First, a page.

Art of the possible
Stuart McCloskey has flown in under the radar and could be about to land in a green jersey
Club players with designs on bigger things should tune into this afternoon's Champions Cup clash in Stade Ernest Wallon. Loyalty to Ulster or interest in their European campaign is not a prerequisite. Keeping a watch on their centre Stuart McCloskey, however, would be a reminder of the art of the possible.
McCloskey is certainly warm if not exactly hot property at the minute. In a world of big inside centres who thrive on strength and power, he's a big inside centre with a bit more than strength and power. He has made the 12 jersey his own at Kingspan, and when Joe Schmidt names a training squad for a one-day session in early January, expect McCloskey's name to be read out. If it wasn't for the AIL you wouldn't have heard of him.
A Bangor boy who came through that town's grammar school without troubling anyone on the Ulster Schools scouting system, McCloskey moved to Dungannon, who back then were plying their trade in Division 1B of the AIL. Former Ulster scrumhalf Kieran Campbell was the coach there; he inveigled Allen Clarke to pop down from Ravenhill to check out this new talent; and the then Academy boss Clarke liked what he saw.
"I suppose it was in the back of my mind to get picked up by Ulster but it wasn't really in the forefront of my mind," McCloskey says. "Going to uni and then play there, but as the year went on Kieran was saying to me: 'You could get picked up.' It became more achievable. Then it happened and it was all good from there. It wasn't, 'I want to prove that I'm better than these guys.' I just wanted to play rugby and I wanted to play it well and wherever that took me, I was happy enough.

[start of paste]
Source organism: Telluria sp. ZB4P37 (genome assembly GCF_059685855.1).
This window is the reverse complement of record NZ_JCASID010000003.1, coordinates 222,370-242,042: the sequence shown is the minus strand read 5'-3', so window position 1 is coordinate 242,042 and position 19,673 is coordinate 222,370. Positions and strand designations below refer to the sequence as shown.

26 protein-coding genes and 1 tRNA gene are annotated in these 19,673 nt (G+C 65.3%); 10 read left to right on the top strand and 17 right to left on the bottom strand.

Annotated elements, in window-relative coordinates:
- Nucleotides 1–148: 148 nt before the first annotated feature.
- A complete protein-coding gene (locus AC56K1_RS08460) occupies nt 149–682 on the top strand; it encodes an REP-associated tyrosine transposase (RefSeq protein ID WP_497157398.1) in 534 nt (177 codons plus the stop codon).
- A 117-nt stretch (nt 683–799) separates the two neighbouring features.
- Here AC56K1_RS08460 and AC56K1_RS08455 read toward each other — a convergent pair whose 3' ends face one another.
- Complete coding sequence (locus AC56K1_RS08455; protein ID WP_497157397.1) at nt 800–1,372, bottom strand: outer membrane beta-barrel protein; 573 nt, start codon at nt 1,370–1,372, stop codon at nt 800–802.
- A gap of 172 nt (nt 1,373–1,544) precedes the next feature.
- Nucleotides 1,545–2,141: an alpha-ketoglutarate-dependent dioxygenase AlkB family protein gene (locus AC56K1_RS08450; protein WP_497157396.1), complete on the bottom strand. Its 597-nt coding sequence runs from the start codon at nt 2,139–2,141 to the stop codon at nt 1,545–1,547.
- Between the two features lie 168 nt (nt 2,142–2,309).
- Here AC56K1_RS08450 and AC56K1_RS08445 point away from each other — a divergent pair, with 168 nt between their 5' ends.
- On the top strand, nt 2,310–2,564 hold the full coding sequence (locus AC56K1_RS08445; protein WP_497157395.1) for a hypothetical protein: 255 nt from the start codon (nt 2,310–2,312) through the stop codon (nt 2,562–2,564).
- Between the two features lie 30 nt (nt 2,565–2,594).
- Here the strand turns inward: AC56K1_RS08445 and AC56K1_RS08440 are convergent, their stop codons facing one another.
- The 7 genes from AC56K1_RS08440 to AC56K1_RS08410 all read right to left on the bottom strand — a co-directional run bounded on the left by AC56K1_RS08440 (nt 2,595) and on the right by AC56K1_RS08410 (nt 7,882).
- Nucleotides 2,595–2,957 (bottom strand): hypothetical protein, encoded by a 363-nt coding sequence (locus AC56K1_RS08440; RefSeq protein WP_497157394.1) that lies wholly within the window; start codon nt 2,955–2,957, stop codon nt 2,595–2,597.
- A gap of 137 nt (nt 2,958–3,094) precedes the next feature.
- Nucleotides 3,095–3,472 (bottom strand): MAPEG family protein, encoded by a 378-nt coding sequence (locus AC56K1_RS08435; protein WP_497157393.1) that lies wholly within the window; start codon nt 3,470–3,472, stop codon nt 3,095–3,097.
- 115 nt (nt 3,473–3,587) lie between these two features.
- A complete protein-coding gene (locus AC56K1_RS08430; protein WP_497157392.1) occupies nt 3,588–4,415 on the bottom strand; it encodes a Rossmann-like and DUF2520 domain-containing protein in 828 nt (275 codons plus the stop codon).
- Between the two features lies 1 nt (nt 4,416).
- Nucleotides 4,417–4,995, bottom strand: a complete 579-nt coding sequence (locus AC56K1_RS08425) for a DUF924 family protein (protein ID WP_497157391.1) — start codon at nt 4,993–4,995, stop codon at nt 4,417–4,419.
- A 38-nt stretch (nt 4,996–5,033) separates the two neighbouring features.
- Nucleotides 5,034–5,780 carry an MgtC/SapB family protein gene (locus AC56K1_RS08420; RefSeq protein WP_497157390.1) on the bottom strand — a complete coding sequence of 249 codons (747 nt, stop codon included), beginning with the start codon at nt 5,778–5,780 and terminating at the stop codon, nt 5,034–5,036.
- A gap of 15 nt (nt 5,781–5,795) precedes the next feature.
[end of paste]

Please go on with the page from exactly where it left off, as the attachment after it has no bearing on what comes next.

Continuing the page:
"Then it was pretty quick from there. The Sub Academy for half a year; then the Academy; then a development contact; then senior last year. It was quick enough once I got there. Just getting there in the first place was the struggle."
Well, not that much of a struggle. It wasn't as if he had spent every waking hour dreaming of running out at Ravenhill or Lansdowne Road. His school holidays in Bangor were spent hitting golf balls in the local Clandeboye club.
"Ah 100 per cent, used to spend six or seven hours a day in the golf club during the summer. That's what I did - went to the golf club all day. Mum and dad picked me up later on and dropped me home. Clandeboye, two courses, lovely so it is. Played off four, pushed three for a bit. Mum's off eight; dad eight or nine; brother's off six. It's just what we did: golf holidays in Portugal. Dad played a bit of rugby at Ards, on the seconds back when Ards were quite good. Mum played hockey. Just sporty people."
In school time the diet was split between rugby and cricket. As he went on he got better at the former, but not obsessively so. So he wasn't devastated at finishing second level without being picked up on the Ulster schools radar. Did no one knock on his door at all?
"Not really. I was quite small. I was really small. I was 5' 9" in fifth year; played 10 in lower sixth then last year in school I would have played a wee bit at 12. The stretch came in that final year at school, going into my first year at uni. I was just a beanpole. My brother plays now for Bangor and he's still a beanpole, so he is."
There is something in the way he describes his transition that reminds you of team-mate Iain Henderson. Ireland's most punishing ball carrier drifted along a not-dissimilar path to McCloskey, and would never be accused of being over anxious. About anything. And the rigours of a professional rugby routine were not easy to come to terms with. McCloskey has followed the same path.
"I'd like to say I slipped in straight away but the six o'clock starts were a shock to the system," he says. "It took me a couple of weeks to settle in. I was a bit of a zombie in the mornings. I still am. I remember I didn't have a car (initially) so I had to walk about a mile to go get a lift off one of the other guys. I'd be leaving Stranmillis and I'd see a few students coming back from nights out, while I was walking down to get a lift to training - always interesting to see what was coming back in the morning.